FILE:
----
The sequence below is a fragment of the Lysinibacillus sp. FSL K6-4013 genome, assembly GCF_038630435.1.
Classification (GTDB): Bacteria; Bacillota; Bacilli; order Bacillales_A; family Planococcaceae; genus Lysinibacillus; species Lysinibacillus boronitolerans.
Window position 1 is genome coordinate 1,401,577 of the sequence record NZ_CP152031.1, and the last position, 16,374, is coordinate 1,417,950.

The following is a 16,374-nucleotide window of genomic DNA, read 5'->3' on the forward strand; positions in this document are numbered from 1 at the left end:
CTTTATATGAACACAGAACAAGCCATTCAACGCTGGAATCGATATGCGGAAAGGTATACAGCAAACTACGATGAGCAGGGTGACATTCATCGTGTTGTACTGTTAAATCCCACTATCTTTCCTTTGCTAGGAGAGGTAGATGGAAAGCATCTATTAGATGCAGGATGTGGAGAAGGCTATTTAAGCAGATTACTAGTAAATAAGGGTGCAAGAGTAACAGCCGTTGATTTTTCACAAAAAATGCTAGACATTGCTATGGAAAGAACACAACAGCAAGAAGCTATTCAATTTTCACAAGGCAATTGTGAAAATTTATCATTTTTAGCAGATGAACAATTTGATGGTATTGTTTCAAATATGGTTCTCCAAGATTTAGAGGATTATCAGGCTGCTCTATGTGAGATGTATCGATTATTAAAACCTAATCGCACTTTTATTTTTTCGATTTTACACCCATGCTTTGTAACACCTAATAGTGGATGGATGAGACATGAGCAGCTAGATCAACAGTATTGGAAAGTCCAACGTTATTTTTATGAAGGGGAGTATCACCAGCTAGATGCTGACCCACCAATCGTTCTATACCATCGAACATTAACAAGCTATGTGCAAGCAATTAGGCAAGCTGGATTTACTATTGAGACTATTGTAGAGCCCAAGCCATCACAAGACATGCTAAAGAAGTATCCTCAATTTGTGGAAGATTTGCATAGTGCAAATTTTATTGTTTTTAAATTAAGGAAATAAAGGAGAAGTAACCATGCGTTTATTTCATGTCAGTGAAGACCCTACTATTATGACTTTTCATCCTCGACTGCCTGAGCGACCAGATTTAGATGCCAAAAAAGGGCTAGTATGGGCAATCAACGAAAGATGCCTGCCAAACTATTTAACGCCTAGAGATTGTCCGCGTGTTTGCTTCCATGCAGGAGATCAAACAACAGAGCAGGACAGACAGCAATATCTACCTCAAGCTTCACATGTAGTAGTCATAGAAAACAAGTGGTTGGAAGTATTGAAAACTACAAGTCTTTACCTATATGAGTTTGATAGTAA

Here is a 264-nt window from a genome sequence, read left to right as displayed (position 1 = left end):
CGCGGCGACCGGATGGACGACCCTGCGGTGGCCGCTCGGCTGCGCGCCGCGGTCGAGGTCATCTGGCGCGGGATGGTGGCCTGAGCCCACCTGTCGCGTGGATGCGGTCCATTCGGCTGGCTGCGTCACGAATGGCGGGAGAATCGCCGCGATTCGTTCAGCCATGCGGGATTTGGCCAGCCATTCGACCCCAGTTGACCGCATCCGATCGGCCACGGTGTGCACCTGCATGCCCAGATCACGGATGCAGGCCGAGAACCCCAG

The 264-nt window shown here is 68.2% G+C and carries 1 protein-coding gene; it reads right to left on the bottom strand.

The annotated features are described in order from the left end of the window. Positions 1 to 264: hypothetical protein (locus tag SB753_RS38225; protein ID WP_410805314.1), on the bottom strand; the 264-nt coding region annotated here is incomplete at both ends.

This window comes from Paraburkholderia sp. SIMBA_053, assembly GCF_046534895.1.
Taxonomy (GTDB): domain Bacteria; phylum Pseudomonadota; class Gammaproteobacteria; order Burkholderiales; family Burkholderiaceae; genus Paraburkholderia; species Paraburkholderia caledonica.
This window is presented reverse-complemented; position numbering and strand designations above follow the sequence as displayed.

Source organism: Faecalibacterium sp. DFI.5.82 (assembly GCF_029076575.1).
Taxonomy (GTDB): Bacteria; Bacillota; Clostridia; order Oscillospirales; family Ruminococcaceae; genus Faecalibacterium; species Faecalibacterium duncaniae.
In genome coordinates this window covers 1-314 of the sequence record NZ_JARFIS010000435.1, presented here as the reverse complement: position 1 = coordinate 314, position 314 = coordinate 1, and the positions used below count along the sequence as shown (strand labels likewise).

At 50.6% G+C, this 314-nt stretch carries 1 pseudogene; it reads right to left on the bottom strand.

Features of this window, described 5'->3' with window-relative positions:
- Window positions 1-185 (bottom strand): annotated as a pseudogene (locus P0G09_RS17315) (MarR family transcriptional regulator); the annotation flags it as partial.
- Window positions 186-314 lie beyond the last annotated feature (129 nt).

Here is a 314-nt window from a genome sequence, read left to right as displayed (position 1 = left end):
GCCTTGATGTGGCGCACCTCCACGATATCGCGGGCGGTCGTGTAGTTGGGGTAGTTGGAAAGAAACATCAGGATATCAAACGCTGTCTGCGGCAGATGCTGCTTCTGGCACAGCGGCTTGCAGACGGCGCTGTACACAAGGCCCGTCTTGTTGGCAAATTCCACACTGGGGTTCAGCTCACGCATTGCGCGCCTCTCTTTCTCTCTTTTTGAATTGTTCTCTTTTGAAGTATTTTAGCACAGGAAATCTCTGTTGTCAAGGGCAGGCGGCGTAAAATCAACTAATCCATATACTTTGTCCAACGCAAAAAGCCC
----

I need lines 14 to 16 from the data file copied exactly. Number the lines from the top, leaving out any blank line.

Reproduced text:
Taxonomy (GTDB): Bacteria; Bacillota; Clostridia; order Oscillospirales; family Ruminococcaceae; genus Faecalibacterium; species Faecalibacterium duncaniae.
In genome coordinates this window covers 1-314 of the sequence record NZ_JARFIS010000435.1, presented here as the reverse complement: position 1 = coordinate 314, position 314 = coordinate 1, and the positions used below count along the sequence as shown (strand labels likewise).

At 50.6% G+C, this 314-nt stretch carries 1 pseudogene; it reads right to left on the bottom strand.